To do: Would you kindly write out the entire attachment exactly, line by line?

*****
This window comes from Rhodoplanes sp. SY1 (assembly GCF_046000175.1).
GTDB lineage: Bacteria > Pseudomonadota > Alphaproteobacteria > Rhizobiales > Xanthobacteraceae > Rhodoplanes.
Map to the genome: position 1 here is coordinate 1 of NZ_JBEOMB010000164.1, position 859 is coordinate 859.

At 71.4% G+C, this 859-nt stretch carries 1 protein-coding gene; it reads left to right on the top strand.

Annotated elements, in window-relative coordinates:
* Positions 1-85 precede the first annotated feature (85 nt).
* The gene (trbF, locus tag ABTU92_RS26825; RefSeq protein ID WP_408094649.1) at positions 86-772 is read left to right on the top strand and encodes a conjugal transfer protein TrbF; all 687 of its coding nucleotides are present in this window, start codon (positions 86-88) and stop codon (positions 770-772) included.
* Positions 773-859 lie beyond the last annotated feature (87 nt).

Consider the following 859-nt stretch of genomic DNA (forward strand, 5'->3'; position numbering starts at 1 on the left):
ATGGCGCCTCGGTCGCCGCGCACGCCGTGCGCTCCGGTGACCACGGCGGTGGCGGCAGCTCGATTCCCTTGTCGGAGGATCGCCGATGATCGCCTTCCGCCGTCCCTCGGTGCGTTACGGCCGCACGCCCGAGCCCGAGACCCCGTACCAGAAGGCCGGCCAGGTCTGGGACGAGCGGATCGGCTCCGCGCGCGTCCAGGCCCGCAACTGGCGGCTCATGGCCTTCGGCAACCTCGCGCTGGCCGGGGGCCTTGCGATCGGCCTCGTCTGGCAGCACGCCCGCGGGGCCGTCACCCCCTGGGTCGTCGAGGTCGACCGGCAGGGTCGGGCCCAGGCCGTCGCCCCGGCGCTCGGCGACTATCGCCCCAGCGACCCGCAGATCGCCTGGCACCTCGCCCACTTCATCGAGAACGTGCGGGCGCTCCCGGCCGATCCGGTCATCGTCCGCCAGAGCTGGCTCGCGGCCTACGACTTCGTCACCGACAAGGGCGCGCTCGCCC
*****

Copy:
This window comes from Rhodoplanes sp. SY1 (assembly GCF_046000175.1).
GTDB lineage: Bacteria > Pseudomonadota > Alphaproteobacteria > Rhizobiales > Xanthobacteraceae > Rhodoplanes.
Map to the genome: position 1 here is coordinate 1 of NZ_JBEOMB010000164.1, position 859 is coordinate 859.

At 71.4% G+C, this 859-nt stretch carries 1 protein-coding gene; it reads left to right on the top strand.

Annotated elements, in window-relative coordinates:
* Positions 1-85 precede the first annotated feature (85 nt).
* The gene (trbF, locus tag ABTU92_RS26825; RefSeq protein ID WP_408094649.1) at positions 86-772 is read left to right on the top strand and encodes a conjugal transfer protein TrbF; all 687 of its coding nucleotides are present in this window, start codon (positions 86-88) and stop codon (positions 770-772) included.
* Positions 773-859 lie beyond the last annotated feature (87 nt).

Consider the following 859-nt stretch of genomic DNA (forward strand, 5'->3'; position numbering starts at 1 on the left):
ATGGCGCCTCGGTCGCCGCGCACGCCGTGCGCTCCGGTGACCACGGCGGTGGCGGCAGCTCGATTCCCTTGTCGGAGGATCGCCGATGATCGCCTTCCGCCGTCCCTCGGTGCGTTACGGCCGCACGCCCGAGCCCGAGACCCCGTACCAGAAGGCCGGCCAGGTCTGGGACGAGCGGATCGGCTCCGCGCGCGTCCAGGCCCGCAACTGGCGGCTCATGGCCTTCGGCAACCTCGCGCTGGCCGGGGGCCTTGCGATCGGCCTCGTCTGGCAGCACGCCCGCGGGGCCGTCACCCCCTGGGTCGTCGAGGTCGACCGGCAGGGTCGGGCCCAGGCCGTCGCCCCGGCGCTCGGCGACTATCGCCCCAGCGACCCGCAGATCGCCTGGCACCTCGCCCACTTCATCGAGAACGTGCGGGCGCTCCCGGCCGATCCGGTCATCGTCCGCCAGAGCTGGCTCGCGGCCTACGACTTCGTCACCGACAAGGGCGCGCTCGCCC